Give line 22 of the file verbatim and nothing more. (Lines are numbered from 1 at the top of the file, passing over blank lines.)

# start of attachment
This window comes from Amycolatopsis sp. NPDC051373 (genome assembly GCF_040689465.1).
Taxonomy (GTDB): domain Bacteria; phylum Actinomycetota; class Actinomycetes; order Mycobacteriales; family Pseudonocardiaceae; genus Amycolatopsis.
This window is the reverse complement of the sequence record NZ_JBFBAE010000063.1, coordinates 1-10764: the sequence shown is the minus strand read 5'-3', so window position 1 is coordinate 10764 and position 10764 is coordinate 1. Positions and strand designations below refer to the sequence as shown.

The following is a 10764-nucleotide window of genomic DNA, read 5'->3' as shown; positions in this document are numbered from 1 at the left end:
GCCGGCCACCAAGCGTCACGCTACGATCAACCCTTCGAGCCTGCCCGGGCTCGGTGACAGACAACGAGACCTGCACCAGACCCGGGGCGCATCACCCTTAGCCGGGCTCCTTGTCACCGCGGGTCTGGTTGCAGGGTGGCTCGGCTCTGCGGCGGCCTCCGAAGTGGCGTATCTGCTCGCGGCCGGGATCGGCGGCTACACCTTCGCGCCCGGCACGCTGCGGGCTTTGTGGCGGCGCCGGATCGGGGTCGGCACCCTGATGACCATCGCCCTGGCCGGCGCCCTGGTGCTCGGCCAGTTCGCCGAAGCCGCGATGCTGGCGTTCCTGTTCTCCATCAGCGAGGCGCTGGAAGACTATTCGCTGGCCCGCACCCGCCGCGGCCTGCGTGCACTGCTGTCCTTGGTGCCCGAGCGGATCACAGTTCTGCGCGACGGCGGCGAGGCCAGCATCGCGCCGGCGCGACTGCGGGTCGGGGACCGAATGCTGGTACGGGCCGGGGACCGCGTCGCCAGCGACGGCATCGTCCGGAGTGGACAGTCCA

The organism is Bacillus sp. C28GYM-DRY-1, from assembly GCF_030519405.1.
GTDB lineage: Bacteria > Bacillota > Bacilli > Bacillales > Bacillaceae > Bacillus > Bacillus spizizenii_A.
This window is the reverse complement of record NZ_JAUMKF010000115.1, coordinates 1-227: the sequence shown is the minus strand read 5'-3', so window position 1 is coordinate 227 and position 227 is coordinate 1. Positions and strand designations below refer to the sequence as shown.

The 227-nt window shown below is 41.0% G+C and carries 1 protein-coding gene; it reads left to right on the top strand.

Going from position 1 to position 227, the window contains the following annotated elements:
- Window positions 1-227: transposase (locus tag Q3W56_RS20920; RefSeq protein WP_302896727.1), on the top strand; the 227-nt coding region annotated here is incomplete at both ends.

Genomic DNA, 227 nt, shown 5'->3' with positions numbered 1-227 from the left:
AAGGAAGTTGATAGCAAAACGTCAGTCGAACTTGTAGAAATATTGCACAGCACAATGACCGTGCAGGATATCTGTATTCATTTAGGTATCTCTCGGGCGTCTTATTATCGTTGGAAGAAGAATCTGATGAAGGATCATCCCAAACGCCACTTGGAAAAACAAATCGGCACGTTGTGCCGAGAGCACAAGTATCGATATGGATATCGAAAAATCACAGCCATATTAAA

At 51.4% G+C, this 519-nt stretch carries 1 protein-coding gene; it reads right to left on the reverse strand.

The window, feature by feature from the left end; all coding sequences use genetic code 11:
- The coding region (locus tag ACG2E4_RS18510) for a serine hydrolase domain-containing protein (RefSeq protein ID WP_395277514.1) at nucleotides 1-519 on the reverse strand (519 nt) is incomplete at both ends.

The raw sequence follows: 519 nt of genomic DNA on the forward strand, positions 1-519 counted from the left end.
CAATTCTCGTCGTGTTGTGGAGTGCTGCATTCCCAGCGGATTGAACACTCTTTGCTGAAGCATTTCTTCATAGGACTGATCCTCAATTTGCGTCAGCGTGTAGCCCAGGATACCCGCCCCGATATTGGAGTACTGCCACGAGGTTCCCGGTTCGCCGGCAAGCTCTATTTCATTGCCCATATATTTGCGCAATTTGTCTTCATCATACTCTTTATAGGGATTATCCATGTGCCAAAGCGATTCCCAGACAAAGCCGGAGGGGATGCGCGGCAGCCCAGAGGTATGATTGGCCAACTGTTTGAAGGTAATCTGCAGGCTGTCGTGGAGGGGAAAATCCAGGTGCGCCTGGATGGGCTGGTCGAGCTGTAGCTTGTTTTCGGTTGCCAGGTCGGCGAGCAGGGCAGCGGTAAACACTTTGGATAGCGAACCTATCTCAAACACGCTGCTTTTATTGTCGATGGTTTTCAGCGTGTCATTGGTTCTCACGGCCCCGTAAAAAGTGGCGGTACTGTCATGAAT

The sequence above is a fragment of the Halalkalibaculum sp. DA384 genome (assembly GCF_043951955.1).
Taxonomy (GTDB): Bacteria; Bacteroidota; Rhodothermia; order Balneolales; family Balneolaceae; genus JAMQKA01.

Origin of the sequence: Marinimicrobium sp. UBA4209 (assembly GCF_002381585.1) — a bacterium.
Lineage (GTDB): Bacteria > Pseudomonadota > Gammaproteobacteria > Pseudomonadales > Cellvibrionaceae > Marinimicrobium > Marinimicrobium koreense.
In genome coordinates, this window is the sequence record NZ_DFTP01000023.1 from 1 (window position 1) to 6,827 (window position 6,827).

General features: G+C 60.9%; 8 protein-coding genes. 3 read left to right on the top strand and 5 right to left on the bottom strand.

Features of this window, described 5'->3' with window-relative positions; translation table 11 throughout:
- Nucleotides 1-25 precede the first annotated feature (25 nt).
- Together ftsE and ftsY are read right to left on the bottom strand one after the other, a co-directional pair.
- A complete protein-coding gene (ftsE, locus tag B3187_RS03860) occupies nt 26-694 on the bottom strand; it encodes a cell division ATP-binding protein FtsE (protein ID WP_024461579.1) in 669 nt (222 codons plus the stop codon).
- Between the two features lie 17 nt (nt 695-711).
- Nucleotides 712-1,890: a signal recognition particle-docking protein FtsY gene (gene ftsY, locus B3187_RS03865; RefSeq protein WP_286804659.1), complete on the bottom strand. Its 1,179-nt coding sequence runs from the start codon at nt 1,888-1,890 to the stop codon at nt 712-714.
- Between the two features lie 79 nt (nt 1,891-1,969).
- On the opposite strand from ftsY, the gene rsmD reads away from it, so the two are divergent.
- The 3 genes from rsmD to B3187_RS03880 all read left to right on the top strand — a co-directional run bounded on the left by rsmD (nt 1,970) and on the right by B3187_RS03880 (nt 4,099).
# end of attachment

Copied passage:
Lineage (GTDB): Bacteria > Pseudomonadota > Gammaproteobacteria > Pseudomonadales > Cellvibrionaceae > Marinimicrobium > Marinimicrobium koreense.